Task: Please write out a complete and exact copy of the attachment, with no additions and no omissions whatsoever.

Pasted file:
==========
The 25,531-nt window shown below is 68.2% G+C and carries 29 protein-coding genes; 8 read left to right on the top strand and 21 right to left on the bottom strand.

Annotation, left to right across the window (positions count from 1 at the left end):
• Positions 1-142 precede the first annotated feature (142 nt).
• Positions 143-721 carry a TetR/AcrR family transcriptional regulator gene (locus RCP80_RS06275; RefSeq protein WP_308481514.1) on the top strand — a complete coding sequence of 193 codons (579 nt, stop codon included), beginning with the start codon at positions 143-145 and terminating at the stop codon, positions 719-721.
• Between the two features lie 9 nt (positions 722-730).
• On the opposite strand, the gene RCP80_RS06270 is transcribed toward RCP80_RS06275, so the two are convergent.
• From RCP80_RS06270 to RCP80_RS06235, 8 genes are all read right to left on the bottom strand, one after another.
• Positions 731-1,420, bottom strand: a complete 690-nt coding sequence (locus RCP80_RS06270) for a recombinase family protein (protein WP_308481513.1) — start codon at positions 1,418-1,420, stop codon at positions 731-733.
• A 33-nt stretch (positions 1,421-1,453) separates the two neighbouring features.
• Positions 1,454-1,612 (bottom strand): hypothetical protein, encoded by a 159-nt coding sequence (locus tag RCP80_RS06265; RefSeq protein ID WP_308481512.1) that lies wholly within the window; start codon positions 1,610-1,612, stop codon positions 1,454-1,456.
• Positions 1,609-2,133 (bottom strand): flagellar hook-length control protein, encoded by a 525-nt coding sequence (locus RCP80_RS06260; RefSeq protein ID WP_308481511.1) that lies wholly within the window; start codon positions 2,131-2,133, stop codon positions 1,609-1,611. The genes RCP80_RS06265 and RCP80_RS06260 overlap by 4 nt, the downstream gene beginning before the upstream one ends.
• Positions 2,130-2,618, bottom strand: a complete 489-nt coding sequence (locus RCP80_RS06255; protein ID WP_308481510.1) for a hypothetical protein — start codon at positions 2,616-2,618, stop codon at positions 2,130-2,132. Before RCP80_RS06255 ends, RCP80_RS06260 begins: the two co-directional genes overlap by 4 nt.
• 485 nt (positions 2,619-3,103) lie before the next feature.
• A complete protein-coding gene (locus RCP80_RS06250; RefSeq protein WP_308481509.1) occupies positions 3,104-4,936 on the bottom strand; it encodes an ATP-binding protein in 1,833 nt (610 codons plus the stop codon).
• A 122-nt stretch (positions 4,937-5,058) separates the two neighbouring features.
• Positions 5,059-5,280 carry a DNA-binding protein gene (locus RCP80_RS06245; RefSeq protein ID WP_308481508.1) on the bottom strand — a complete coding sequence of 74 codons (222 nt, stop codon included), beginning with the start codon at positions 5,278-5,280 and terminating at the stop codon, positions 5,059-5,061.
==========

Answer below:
The 25,531-nt window shown below is 68.2% G+C and carries 29 protein-coding genes; 8 read left to right on the top strand and 21 right to left on the bottom strand.

Annotation, left to right across the window (positions count from 1 at the left end):
• Positions 1-142 precede the first annotated feature (142 nt).
• Positions 143-721 carry a TetR/AcrR family transcriptional regulator gene (locus RCP80_RS06275; RefSeq protein WP_308481514.1) on the top strand — a complete coding sequence of 193 codons (579 nt, stop codon included), beginning with the start codon at positions 143-145 and terminating at the stop codon, positions 719-721.
• Between the two features lie 9 nt (positions 722-730).
• On the opposite strand, the gene RCP80_RS06270 is transcribed toward RCP80_RS06275, so the two are convergent.
• From RCP80_RS06270 to RCP80_RS06235, 8 genes are all read right to left on the bottom strand, one after another.
• Positions 731-1,420, bottom strand: a complete 690-nt coding sequence (locus RCP80_RS06270) for a recombinase family protein (protein WP_308481513.1) — start codon at positions 1,418-1,420, stop codon at positions 731-733.
• A 33-nt stretch (positions 1,421-1,453) separates the two neighbouring features.
• Positions 1,454-1,612 (bottom strand): hypothetical protein, encoded by a 159-nt coding sequence (locus tag RCP80_RS06265; RefSeq protein ID WP_308481512.1) that lies wholly within the window; start codon positions 1,610-1,612, stop codon positions 1,454-1,456.
• Positions 1,609-2,133 (bottom strand): flagellar hook-length control protein, encoded by a 525-nt coding sequence (locus RCP80_RS06260; RefSeq protein ID WP_308481511.1) that lies wholly within the window; start codon positions 2,131-2,133, stop codon positions 1,609-1,611. The genes RCP80_RS06265 and RCP80_RS06260 overlap by 4 nt, the downstream gene beginning before the upstream one ends.
• Positions 2,130-2,618, bottom strand: a complete 489-nt coding sequence (locus RCP80_RS06255; protein ID WP_308481510.1) for a hypothetical protein — start codon at positions 2,616-2,618, stop codon at positions 2,130-2,132. Before RCP80_RS06255 ends, RCP80_RS06260 begins: the two co-directional genes overlap by 4 nt.
• 485 nt (positions 2,619-3,103) lie before the next feature.
• A complete protein-coding gene (locus RCP80_RS06250; RefSeq protein WP_308481509.1) occupies positions 3,104-4,936 on the bottom strand; it encodes an ATP-binding protein in 1,833 nt (610 codons plus the stop codon).
• A 122-nt stretch (positions 4,937-5,058) separates the two neighbouring features.
• Positions 5,059-5,280 carry a DNA-binding protein gene (locus RCP80_RS06245; RefSeq protein ID WP_308481508.1) on the bottom strand — a complete coding sequence of 74 codons (222 nt, stop codon included), beginning with the start codon at positions 5,278-5,280 and terminating at the stop codon, positions 5,059-5,061.